Right before the start of the madness that was Watches & Wonders, a few brave brands braced the tides and unveiled their own novelties separate from the event. Some rode the waves, others were swept away, and still others, like Frederique Constant, have been steadily coming into shore, riding in on the strength of their releases, separate from the tumult.
Last month, Frederique Constant introduced its most technically ambitious timepiece in several years, the Slimline Monolithic Manufacture. Similar in aesthetics to previous formal, classically designed watches by the Geneva-based brand, the watch caught attention not for its looks, but for its mechanics.
The innovation debuting in the new collection is a device the brand dubs a “Monolithic oscillator,” which essentially replaces the 20-plus-piece, traditional, balance-spring-based regulation system in favor of a “flexure pivot oscillator.” In simpler terms, the new system is a one-piece silicon component fitted with two regulation weights, integrating the escapement directly into its flexible structure, and in effect updating the three-century-old balance spring technology with something novel and useful. The technology was developed in partnership with Flexous Mechanisms, an independent, Dutch horology-tech company specializing in the design and development of flexible watch parts with a focus on mechanical watches.
The watches incorporating the new oscillators are offered as two editions in stainless steel and one in 18k yellow gold, model, all with an overall classically elegant dial design. Moderately sized at 40 mm in diameter, the polished case has a straightforward appearance, with rounded edges and an onion crown providing it with a modest, 30-meter water resistance indicative of its focus as a more formal everyday-wearer.
The multi-textured dial under the sapphire crystal has concentric sectors with various sunray and hobnail finishes. Along the outer edge is a simple minute ring; one layer closer to the center and across a parallel ring of fluting are printed Roman numerals for most of the hours. This ring is broken up in just a few spots — at 12 o’clock by an analog date indicator (with dot spacing between each marker except, conspicuously, the 31 and 1); at 3 o’clock by a positive-relief Frederique Constant logo, and at 6 o’clock by the aperture displaying the Monolithic oscillator. Passing over it all are a set of Breguet hands, whose color matches the accents for the hour and minute markers elsewhere on the dial.
The reverse side of the watch affords a fuller view of the new FC-810 caliber, the automatic movement specially developed to accommodate the new silicon oscillator. In terms of specs, it is quite impressive, featuring a frequency of 288,000 vph (40 Hz) — oscillations you can view via the open-heart aperture on the dial — as well as a power reserve of 80 hours and a high degree of temperature resistance and anti-magnetism as a result of the oscillator’s silicon construction. These assets come complemented by a gold rotor for the automatic power generation of the watch, in addition to some high-quality radial finishing on the plates and bridges behind it.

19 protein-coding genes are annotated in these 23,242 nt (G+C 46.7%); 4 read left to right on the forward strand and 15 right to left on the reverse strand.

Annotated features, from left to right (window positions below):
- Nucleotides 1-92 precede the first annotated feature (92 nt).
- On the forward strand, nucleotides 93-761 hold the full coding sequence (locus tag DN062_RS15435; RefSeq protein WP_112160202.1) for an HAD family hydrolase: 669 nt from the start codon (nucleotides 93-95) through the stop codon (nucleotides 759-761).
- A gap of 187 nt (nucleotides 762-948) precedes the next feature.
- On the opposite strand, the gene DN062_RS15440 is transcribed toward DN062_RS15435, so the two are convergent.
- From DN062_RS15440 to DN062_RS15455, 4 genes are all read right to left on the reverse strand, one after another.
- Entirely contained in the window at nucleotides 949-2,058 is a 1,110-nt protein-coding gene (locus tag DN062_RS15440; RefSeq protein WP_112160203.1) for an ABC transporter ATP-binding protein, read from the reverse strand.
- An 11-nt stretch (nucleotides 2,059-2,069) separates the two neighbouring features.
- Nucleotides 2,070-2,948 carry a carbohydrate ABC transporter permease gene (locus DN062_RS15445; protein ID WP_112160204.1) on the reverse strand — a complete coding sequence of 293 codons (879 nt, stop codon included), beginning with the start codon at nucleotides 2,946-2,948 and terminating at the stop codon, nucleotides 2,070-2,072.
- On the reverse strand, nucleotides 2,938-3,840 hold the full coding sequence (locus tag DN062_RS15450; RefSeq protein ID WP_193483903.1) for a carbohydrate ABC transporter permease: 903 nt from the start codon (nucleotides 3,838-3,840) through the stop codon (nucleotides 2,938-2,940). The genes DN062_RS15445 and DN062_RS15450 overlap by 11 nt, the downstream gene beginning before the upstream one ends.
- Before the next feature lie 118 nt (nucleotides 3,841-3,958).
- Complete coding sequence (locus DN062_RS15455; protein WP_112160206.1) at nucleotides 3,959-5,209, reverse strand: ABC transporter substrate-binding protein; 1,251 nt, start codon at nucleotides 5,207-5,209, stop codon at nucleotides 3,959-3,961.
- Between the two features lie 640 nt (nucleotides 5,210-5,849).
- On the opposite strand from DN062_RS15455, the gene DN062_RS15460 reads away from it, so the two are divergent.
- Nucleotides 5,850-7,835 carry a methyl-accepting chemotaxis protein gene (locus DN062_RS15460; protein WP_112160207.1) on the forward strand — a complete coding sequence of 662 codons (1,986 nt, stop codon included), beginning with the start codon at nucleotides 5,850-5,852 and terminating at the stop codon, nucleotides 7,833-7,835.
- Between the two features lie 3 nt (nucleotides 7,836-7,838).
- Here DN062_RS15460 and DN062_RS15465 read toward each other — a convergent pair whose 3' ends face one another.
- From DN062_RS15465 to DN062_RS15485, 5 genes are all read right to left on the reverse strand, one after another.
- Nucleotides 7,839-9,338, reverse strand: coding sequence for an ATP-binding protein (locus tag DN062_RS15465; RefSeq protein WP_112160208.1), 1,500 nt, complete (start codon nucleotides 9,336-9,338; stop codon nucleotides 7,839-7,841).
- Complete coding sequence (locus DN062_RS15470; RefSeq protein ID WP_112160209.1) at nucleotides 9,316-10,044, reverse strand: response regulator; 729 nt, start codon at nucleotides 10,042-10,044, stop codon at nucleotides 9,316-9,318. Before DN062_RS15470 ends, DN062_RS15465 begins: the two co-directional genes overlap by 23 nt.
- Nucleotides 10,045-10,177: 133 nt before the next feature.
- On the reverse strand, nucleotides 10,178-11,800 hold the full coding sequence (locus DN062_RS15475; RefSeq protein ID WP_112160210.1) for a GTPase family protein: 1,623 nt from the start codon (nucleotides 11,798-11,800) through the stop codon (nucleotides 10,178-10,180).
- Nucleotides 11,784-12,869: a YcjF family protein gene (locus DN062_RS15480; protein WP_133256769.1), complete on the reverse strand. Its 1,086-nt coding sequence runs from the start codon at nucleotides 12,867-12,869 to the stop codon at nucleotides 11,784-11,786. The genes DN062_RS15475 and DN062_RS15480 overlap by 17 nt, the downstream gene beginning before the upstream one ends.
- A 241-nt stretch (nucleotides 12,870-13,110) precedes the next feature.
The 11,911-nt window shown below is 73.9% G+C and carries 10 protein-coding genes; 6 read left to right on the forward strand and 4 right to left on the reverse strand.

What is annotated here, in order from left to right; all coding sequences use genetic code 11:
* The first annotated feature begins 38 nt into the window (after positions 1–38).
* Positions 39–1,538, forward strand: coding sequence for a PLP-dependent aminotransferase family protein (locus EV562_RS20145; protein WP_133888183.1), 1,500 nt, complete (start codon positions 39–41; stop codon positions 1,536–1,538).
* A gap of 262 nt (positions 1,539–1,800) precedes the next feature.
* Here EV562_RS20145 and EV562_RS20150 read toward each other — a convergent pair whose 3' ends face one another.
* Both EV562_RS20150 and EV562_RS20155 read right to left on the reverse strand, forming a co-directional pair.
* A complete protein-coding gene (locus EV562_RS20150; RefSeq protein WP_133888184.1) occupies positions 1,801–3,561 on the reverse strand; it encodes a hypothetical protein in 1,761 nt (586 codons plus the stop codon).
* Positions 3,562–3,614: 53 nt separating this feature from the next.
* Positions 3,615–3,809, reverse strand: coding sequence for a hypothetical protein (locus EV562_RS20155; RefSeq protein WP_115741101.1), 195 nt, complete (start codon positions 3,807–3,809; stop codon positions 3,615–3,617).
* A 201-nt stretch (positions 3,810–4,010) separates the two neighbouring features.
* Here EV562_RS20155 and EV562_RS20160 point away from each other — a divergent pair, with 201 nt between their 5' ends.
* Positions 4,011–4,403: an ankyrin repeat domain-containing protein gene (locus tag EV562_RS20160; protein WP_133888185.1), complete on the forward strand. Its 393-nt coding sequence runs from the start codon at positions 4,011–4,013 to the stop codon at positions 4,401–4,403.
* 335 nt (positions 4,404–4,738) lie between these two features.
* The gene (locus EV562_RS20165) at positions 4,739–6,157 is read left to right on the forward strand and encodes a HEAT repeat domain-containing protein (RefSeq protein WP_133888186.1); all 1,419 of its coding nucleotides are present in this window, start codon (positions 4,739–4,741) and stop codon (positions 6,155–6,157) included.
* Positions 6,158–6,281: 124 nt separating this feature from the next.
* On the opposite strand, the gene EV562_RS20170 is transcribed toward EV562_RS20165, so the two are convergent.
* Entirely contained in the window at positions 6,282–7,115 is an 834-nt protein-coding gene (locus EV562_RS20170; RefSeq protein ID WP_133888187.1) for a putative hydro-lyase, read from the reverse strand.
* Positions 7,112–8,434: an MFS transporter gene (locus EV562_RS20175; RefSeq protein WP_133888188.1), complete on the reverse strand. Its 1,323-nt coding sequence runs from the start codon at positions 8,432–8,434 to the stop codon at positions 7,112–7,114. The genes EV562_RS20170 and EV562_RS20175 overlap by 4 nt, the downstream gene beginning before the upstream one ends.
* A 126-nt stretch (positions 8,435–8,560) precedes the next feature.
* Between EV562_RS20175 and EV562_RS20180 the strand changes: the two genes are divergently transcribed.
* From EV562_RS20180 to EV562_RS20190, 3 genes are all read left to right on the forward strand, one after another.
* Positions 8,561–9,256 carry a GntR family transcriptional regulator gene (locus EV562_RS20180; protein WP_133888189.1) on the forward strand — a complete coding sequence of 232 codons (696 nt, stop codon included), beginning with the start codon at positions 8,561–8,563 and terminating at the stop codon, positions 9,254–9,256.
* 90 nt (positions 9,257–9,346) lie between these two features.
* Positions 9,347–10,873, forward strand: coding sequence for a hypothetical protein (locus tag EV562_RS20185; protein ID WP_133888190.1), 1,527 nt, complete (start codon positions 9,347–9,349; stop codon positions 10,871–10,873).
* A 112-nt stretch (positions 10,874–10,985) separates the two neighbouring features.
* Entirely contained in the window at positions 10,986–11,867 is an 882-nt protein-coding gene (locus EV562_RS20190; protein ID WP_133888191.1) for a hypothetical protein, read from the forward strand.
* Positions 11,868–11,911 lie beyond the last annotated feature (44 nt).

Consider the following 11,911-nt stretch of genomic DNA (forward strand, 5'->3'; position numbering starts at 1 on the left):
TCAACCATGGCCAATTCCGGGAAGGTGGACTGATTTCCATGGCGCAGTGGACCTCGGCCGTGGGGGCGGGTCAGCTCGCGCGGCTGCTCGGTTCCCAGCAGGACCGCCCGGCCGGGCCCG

While the watch’s technical bonafides alone are enough to make it an interesting talking piece, and certainly represent significant promise for watch technology, its use of the new technology gives rise to some obvious questions. The first, which concerns accuracy, apparently is easily answered. According to Frederique Constant, the FC-810 is accurate to -4/+6 seconds per day, which, while not independently verified by the COSC, does qualify it as a chronometer, at least preliminarily.
The second question that naturally arises is about servicing requirements — a concern with any new movement technology, as many watches need to be serviced directly through the brand from which they were purchased due to lack of spare parts and know-how elsewhere. On that, the brand recommends bringing the watch in for maintenance every three to four years, which is typical in the realm of watches. Frederique Constant even goes a bit further by providing a two year warranty for each watch from its purchase date.
Taking the specs of the movement in hand with its accuracy and service requirements, the FC-810 movement and its Monolithic oscillator would appear to represent some serious value in the world of entry-level luxury watchmaking. Worth noting is this type of silicon-based technology isn’t completely new. A handful of other brands in the luxury and avant-garde segment have put into limited production some similar simplified, modern oscillators — notable among them Zenith, with its Defy Inventor, and Girard-Perregaux, with its Constant Escapement L.M.. However, no other watch manufacturer has done it in so cost-effective and complete a manner as Frederique Constant in its collaboration with Flexous Mechanisms. The result is a novel and potentially very useful technology that can be applied to traditional movement manufacturing capabilities, and one that also, most importantly, is somewhat accessible to the larger market.
The Frederique Constant Slimline Monolithic Manufacture is available now, with each of the two steel models, both limited to 810 total pieces, marked at $4,795, and the 18k gold version, limited to 81 editions, priced at $15,995.
To learn more, visit Frederique Constant, here.